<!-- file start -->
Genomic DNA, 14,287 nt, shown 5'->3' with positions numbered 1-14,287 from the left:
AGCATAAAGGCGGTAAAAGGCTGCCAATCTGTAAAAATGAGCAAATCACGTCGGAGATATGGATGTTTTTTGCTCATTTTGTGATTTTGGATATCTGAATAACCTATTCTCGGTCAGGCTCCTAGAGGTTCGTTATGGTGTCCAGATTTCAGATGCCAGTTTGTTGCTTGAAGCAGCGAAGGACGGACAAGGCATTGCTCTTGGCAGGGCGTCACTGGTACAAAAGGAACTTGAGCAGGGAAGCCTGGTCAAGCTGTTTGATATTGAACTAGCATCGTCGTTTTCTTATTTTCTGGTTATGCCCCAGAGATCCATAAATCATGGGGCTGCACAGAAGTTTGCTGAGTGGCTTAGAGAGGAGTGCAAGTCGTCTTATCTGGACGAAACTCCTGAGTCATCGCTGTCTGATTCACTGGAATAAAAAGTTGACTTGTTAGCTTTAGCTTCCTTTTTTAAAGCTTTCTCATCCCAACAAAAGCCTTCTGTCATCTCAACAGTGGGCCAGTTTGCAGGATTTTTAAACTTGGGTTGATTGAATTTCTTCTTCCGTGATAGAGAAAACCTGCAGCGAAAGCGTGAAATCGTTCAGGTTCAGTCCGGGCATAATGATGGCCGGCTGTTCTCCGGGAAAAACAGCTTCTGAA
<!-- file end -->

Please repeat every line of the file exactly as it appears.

Genomic DNA, 14,287 nt, shown 5'->3' with positions numbered 1-14,287 from the left:
AGCATAAAGGCGGTAAAAGGCTGCCAATCTGTAAAAATGAGCAAATCACGTCGGAGATATGGATGTTTTTTGCTCATTTTGTGATTTTGGATATCTGAATAACCTATTCTCGGTCAGGCTCCTAGAGGTTCGTTATGGTGTCCAGATTTCAGATGCCAGTTTGTTGCTTGAAGCAGCGAAGGACGGACAAGGCATTGCTCTTGGCAGGGCGTCACTGGTACAAAAGGAACTTGAGCAGGGAAGCCTGGTCAAGCTGTTTGATATTGAACTAGCATCGTCGTTTTCTTATTTTCTGGTTATGCCCCAGAGATCCATAAATCATGGGGCTGCACAGAAGTTTGCTGAGTGGCTTAGAGAGGAGTGCAAGTCGTCTTATCTGGACGAAACTCCTGAGTCATCGCTGTCTGATTCACTGGAATAAAAAGTTGACTTGTTAGCTTTAGCTTCCTTTTTTAAAGCTTTCTCATCCCAACAAAAGCCTTCTGTCATCTCAACAGTGGGCCAGTTTGCAGGATTTTTAAACTTGGGTTGATTGAATTTCTTCTTCCGTGATAGAGAAAACCTGCAGCGAAAGCGTGAAATCGTTCAGGTTCAGTCCGGGCATAATGATGGCCGGCTGTTCTCCGGGAAAAACAGCTTCTGAA